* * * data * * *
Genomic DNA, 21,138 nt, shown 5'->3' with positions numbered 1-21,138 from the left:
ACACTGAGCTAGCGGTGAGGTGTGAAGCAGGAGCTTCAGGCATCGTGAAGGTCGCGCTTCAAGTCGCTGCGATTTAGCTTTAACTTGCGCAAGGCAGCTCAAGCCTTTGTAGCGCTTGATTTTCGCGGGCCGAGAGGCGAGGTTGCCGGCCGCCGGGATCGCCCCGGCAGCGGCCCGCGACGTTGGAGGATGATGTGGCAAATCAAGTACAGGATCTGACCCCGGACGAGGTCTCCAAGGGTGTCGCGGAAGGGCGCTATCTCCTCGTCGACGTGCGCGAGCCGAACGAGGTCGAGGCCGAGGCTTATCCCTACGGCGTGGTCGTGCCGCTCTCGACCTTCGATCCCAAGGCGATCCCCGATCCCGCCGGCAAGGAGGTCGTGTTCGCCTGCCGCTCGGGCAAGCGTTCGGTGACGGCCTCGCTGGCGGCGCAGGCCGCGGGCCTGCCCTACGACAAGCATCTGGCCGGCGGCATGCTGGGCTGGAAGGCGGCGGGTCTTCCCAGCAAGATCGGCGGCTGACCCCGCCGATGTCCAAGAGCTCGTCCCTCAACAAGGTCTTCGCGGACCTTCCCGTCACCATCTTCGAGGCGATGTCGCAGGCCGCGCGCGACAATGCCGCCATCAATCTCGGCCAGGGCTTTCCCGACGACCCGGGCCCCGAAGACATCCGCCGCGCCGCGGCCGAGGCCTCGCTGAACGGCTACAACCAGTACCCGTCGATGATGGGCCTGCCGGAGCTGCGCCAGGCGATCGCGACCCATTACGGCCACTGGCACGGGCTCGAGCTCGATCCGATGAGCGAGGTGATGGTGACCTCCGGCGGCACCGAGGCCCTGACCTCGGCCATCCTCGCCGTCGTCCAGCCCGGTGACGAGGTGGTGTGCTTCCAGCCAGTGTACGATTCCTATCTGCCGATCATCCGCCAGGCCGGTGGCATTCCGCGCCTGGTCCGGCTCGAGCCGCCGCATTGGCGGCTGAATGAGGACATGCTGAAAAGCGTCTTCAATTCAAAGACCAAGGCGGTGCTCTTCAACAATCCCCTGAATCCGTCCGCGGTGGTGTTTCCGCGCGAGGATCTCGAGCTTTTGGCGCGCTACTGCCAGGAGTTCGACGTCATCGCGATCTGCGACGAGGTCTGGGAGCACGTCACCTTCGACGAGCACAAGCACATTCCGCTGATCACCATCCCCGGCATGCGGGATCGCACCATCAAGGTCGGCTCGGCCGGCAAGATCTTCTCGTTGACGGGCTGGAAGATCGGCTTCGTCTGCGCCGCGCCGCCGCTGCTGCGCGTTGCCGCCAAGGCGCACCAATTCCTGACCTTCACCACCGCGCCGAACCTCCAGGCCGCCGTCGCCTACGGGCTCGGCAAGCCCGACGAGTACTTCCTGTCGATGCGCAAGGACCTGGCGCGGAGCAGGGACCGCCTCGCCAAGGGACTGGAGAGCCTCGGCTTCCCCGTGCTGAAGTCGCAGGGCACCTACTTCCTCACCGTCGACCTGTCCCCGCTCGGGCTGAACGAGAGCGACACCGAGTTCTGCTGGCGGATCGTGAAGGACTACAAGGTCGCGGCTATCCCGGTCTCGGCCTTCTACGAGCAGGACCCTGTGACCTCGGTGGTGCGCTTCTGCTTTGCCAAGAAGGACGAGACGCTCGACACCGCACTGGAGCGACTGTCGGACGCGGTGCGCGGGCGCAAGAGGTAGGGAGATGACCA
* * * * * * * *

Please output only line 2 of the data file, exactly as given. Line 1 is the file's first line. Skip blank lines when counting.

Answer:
ACACTGAGCTAGCGGTGAGGTGTGAAGCAGGAGCTTCAGGCATCGTGAAGGTCGCGCTTCAAGTCGCTGCGATTTAGCTTTAACTTGCGCAAGGCAGCTCAAGCCTTTGTAGCGCTTGATTTTCGCGGGCCGAGAGGCGAGGTTGCCGGCCGCCGGGATCGCCCCGGCAGCGGCCCGCGACGTTGGAGGATGATGTGGCAAATCAAGTACAGGATCTGACCCCGGACGAGGTCTCCAAGGGTGTCGCGGAAGGGCGCTATCTCCTCGTCGACGTGCGCGAGCCGAACGAGGTCGAGGCCGAGGCTTATCCCTACGGCGTGGTCGTGCCGCTCTCGACCTTCGATCCCAAGGCGATCCCCGATCCCGCCGGCAAGGAGGTCGTGTTCGCCTGCCGCTCGGGCAAGCGTTCGGTGACGGCCTCGCTGGCGGCGCAGGCCGCGGGCCTGCCCTACGACAAGCATCTGGCCGGCGGCATGCTGGGCTGGAAGGCGGCGGGTCTTCCCAGCAAGATCGGCGGCTGACCCCGCCGATGTCCAAGAGCTCGTCCCTCAACAAGGTCTTCGCGGACCTTCCCGTCACCATCTTCGAGGCGATGTCGCAGGCCGCGCGCGACAATGCCGCCATCAATCTCGGCCAGGGCTTTCCCGACGACCCGGGCCCCGAAGACATCCGCCGCGCCGCGGCCGAGGCCTCGCTGAACGGCTACAACCAGTACCCGTCGATGATGGGCCTGCCGGAGCTGCGCCAGGCGATCGCGACCCATTACGGCCACTGGCACGGGCTCGAGCTCGATCCGATGAGCGAGGTGATGGTGACCTCCGGCGGCACCGAGGCCCTGACCTCGGCCATCCTCGCCGTCGTCCAGCCCGGTGACGAGGTGGTGTGCTTCCAGCCAGTGTACGATTCCTATCTGCCGATCATCCGCCAGGCCGGTGGCATTCCGCGCCTGGTCCGGCTCGAGCCGCCGCATTGGCGGCTGAATGAGGACATGCTGAAAAGCGTCTTCAATTCAAAGACCAAGGCGGTGCTCTTCAACAATCCCCTGAATCCGTCCGCGGTGGTGTTTCCGCGCGAGGATCTCGAGCTTTTGGCGCGCTACTGCCAGGAGTTCGACGTCATCGCGATCTGCGACGAGGTCTGGGAGCACGTCACCTTCGACGAGCACAAGCACATTCCGCTGATCACCATCCCCGGCATGCGGGATCGCACCATCAAGGTCGGCTCGGCCGGCAAGATCTTCTCGTTGACGGGCTGGAAGATCGGCTTCGTCTGCGCCGCGCCGCCGCTGCTGCGCGTTGCCGCCAAGGCGCACCAATTCCTGACCTTCACCACCGCGCCGAACCTCCAGGCCGCCGTCGCCTACGGGCTCGGCAAGCCCGACGAGTACTTCCTGTCGATGCGCAAGGACCTGGCGCGGAGCAGGGACCGCCTCGCCAAGGGACTGGAGAGCCTCGGCTTCCCCGTGCTGAAGTCGCAGGGCACCTACTTCCTCACCGTCGACCTGTCCCCGCTCGGGCTGAACGAGAGCGACACCGAGTTCTGCTGGCGGATCGTGAAGGACTACAAGGTCGCGGCTATCCCGGTCTCGGCCTTCTACGAGCAGGACCCTGTGACCTCGGTGGTGCGCTTCTGCTTTGCCAAGAAGGACGAGACGCTCGACACCGCACTGGAGCGACTGTCGGACGCGGTGCGCGGGCGCAAGAGGTAGGGAGATGACCA